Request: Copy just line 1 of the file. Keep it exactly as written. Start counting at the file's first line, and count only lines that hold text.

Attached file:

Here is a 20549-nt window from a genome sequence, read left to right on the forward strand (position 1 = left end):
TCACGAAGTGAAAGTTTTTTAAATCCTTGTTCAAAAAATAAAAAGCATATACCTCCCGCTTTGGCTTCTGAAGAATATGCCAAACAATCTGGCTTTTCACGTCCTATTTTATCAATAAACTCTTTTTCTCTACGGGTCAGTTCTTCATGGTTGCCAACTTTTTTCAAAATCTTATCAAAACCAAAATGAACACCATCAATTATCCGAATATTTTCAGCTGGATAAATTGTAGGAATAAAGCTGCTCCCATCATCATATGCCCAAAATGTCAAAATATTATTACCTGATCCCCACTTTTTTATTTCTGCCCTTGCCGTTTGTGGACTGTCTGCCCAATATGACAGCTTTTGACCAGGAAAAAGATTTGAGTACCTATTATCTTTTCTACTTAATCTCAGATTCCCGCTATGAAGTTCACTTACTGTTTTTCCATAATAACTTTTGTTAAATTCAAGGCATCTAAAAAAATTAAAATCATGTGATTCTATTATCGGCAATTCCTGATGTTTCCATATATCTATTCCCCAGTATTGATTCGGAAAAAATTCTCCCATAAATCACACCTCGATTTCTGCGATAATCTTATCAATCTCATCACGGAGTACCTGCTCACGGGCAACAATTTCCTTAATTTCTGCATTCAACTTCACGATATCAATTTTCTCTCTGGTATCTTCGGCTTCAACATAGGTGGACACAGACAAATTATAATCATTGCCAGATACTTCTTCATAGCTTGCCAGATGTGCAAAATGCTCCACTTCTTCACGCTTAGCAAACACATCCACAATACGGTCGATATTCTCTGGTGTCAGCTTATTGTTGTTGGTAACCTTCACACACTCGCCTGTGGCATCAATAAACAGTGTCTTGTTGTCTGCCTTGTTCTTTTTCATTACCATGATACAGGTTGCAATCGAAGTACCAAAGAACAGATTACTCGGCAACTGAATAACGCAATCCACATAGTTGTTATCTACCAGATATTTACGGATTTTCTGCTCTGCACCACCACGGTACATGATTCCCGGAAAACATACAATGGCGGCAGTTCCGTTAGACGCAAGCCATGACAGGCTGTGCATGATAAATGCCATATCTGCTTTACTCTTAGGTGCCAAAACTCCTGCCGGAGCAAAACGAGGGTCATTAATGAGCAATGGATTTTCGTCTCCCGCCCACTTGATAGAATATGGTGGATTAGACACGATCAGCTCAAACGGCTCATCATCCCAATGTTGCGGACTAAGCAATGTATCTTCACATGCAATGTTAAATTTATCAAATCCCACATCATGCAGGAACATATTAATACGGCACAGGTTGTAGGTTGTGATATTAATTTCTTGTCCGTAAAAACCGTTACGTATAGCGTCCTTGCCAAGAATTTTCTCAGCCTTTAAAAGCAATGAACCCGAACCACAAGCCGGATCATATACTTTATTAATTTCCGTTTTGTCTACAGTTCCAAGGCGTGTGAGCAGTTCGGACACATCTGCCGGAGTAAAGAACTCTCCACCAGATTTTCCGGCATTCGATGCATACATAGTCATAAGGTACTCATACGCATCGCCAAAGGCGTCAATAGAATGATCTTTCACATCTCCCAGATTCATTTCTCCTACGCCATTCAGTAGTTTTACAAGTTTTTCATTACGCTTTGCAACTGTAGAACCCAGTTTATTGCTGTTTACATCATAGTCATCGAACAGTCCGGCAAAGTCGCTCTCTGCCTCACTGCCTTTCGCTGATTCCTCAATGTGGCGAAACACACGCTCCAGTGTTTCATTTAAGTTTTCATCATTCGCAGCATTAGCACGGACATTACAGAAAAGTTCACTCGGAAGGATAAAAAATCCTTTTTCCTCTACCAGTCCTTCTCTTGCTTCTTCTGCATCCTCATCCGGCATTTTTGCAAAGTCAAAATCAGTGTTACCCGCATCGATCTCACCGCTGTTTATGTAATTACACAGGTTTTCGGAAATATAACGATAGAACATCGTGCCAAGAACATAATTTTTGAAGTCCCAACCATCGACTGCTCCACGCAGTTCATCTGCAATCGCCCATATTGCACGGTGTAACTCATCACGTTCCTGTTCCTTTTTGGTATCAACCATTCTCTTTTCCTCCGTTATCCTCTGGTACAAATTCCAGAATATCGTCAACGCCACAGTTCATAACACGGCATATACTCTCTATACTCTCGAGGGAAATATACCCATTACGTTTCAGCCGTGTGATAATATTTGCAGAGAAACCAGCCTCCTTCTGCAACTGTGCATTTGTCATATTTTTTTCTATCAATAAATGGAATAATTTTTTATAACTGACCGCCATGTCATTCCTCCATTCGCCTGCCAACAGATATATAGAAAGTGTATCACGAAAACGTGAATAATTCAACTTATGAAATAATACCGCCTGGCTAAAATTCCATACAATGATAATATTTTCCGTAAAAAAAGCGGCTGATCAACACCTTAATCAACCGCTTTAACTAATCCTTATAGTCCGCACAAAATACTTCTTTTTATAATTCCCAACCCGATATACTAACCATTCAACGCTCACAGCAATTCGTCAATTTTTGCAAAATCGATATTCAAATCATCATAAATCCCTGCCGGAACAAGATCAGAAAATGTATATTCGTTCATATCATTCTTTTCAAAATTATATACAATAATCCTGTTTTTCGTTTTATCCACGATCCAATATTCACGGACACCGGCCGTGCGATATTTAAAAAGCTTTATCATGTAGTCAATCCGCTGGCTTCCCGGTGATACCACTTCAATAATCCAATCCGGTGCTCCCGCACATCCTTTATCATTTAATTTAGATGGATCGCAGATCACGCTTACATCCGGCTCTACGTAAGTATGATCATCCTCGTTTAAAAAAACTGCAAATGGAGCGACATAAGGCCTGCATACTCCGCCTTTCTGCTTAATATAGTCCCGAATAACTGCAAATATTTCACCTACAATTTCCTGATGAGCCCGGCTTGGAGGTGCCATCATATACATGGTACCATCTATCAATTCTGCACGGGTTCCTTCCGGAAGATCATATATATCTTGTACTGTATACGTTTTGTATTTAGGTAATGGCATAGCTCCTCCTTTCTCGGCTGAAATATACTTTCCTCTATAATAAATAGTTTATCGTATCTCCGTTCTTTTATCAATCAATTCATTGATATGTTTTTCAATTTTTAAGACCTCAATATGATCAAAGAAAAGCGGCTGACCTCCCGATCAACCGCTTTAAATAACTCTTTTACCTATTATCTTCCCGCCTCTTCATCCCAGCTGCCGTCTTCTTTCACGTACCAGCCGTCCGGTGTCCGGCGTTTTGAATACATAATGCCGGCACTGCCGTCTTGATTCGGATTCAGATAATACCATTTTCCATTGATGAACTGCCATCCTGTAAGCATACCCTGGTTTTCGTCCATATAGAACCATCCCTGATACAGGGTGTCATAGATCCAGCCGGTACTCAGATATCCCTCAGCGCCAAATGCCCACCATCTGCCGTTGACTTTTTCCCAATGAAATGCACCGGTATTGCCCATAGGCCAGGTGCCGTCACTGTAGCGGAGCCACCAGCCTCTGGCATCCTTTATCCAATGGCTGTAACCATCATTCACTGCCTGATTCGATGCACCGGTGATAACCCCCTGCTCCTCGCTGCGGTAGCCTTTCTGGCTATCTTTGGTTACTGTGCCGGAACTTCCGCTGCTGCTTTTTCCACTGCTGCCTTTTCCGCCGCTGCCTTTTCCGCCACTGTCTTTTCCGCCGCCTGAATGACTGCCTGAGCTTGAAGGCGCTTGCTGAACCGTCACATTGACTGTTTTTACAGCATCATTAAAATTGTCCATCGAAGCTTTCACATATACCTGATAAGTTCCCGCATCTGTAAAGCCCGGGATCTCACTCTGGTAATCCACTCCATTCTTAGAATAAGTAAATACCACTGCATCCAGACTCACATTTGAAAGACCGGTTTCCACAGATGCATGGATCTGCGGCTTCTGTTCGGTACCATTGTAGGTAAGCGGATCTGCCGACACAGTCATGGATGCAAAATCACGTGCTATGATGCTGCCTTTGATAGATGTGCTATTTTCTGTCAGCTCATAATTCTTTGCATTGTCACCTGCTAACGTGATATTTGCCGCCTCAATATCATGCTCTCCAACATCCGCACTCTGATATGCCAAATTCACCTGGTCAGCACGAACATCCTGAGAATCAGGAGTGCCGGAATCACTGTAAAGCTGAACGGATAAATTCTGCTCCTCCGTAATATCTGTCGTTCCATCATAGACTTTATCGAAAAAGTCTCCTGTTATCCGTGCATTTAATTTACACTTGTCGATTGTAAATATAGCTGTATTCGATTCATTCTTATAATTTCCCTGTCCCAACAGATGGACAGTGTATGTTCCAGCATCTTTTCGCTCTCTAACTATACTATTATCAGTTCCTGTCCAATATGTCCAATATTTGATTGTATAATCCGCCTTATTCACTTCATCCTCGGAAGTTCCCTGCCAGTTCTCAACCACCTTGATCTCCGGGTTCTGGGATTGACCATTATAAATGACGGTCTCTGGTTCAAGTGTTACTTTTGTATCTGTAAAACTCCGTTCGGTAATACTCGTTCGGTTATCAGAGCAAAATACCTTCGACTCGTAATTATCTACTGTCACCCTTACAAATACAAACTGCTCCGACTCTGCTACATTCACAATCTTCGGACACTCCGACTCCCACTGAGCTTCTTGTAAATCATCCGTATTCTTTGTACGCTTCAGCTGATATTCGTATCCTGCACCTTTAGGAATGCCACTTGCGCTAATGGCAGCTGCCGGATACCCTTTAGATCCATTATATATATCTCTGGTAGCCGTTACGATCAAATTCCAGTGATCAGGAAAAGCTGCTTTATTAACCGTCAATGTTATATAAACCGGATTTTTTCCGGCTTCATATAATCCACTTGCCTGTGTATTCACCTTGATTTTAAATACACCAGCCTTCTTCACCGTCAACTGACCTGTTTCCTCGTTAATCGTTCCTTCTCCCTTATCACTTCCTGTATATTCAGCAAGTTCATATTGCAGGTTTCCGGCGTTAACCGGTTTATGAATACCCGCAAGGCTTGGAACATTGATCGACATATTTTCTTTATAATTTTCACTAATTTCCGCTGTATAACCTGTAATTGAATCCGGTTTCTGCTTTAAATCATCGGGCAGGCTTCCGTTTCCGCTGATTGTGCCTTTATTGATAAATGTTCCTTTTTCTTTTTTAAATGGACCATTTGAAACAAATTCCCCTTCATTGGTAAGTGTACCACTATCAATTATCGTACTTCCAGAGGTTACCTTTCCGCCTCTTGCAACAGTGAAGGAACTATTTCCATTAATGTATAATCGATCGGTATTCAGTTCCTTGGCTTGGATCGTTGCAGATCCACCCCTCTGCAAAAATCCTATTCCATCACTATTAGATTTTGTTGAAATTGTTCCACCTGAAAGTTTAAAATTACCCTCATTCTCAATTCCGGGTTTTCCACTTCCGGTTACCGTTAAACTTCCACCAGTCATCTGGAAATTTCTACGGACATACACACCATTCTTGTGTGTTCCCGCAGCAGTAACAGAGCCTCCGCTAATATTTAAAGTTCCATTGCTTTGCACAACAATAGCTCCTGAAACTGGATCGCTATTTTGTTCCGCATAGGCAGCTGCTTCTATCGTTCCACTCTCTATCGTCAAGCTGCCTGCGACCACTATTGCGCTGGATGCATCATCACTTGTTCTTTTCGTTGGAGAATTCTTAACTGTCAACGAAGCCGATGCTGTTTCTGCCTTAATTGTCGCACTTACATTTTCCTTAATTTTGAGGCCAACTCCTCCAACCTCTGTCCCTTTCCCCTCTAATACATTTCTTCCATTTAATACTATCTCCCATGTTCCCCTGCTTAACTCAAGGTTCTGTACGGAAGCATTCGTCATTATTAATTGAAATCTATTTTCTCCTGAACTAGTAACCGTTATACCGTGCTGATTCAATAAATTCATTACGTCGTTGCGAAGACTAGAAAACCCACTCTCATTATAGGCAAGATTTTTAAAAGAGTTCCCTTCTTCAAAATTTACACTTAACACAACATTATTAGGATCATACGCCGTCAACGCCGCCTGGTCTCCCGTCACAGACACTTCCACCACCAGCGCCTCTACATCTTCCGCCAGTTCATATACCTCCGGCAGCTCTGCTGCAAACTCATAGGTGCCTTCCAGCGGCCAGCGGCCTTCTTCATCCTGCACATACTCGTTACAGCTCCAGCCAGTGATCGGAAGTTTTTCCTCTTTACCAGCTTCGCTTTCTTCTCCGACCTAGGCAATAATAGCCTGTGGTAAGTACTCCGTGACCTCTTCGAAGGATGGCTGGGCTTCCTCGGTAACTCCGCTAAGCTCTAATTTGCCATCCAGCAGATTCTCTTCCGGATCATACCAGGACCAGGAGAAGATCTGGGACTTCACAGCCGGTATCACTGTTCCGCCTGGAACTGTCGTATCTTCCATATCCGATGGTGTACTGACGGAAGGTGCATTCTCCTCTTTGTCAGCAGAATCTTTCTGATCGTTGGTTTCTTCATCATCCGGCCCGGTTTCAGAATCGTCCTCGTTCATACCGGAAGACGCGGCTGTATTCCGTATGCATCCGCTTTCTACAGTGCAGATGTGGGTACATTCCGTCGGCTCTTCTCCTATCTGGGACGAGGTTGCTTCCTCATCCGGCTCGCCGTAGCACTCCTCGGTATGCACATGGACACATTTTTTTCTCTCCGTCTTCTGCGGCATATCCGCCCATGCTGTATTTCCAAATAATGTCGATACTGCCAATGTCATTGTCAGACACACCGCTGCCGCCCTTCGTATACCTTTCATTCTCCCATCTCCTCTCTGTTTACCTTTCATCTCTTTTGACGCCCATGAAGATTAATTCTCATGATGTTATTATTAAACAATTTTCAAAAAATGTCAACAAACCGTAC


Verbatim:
Here is a 20549-nt window from a genome sequence, read left to right on the forward strand (position 1 = left end):